Some Egypt businesses thrive in crush of downturn
By Shaimaa Fayed and Patrick Werr, ReutersCAIRO -- Egypt's smaller companies have struggled since the political uprising, but in a few corners of the economy, businesses are doing just fine.
August 12, 2013, 11:04 am TWN
Against a background of unrest, access to credit and foreign currency has dried up. Government officials have stopped taking decisions and security has all but disappeared from the streets.
Factories and workshops have been hit by interruptions in subsidized diesel and gasoline and by regular power outages as the government runs low on the dollars it needs to import petroleum products from abroad.
Angry workers routinely shut down plants and block ports.
Gross domestic product grew at an annualized rate of just 2.3 percent in the nine months to end-March, well below the 6 percent a year thought necessary to absorb new entrants to the labour force.
But for many in the food production, building supply and other businesses, even though the economy may have slowed, people keep demanding services.
“Last year we had in sales volume terms and in value terms our best-ever year in the Egyptian market, and this year will be even better,” said Taher Gargour, managing director of sanitary ware and tile-maker Lecico Egypt.
“We're selling more at higher prices than we've done in any year, even the best years of the Mubarak economy when overall GDP growth was at its peak.”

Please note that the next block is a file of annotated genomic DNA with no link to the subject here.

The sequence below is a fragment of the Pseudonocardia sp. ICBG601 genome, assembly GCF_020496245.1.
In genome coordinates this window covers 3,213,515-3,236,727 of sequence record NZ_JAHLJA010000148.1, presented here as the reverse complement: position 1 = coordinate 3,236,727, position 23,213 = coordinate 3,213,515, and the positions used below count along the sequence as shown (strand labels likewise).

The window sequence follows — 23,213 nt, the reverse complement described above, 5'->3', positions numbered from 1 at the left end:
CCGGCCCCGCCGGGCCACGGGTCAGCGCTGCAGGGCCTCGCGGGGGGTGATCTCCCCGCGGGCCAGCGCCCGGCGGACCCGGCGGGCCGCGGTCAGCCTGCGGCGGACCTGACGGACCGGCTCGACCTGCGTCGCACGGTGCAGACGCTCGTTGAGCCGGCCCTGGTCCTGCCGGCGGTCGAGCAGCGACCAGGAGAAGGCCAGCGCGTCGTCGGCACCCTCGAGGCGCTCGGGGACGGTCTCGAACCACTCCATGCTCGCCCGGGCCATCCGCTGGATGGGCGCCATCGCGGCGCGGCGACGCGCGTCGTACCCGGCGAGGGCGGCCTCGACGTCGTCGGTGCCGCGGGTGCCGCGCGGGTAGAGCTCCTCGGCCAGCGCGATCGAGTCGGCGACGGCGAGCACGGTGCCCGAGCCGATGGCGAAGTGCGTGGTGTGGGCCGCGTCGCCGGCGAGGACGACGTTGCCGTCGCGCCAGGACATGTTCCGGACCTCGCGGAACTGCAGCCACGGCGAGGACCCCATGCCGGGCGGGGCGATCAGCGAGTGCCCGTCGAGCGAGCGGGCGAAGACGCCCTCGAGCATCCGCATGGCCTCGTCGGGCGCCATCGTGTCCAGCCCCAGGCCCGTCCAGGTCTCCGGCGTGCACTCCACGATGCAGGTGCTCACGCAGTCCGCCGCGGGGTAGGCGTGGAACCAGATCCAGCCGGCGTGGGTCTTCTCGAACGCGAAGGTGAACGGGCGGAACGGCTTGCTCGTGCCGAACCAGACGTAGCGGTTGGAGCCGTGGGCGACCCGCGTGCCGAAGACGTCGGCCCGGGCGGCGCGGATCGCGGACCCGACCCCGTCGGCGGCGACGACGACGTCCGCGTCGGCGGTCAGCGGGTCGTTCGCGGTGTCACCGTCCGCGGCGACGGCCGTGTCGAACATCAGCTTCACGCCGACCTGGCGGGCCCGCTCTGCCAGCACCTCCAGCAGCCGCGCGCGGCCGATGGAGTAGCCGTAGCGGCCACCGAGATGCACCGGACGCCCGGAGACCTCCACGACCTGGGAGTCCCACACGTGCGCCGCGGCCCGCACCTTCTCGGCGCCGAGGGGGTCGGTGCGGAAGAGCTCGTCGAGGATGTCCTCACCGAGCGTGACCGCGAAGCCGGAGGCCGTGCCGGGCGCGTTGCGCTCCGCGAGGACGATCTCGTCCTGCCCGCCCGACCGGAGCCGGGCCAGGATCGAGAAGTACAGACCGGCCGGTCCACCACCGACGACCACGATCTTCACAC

At a time when mainstream contractors were suffering for lack of business, Lecico has been supplying toilets and tiles to small and individual builders who were taking advantage of a breakdown in government zoning rules.
Across the country, skylines have turned brick-red as people add illegal floors and build concrete and fired-brick buildings on agricultural and other restricted land.
The building boom has also been driven by Egypt's bulge of young adults at marriage age seeking a place to live.
“The other story is that given uncertainties about the economy and the strength of the Egyptian pound, people are moving to real estate as a sort of safe haven investment,” Gargour said.
Lecico's net profit jumped 28 percent year-on-year to 16.3 million Egyptian pounds in the first quarter of 2013, while revenue climbed 15 percent to 331.9 million pounds.
Feeding the Fish
Hussien Mansour, chief executive of Aller Aqua Egypt, a maker of extruded feed pellets for fish farms, says the business environment has become insufferable.
“Egypt's currency problem makes it harder to import,” Mansour said. “The diesel shortage is hurting production. Wages are rising and security on roads has become a problem.”
As the government borrows to finance a steadily growing budget deficit, private borrowers are being crowded out.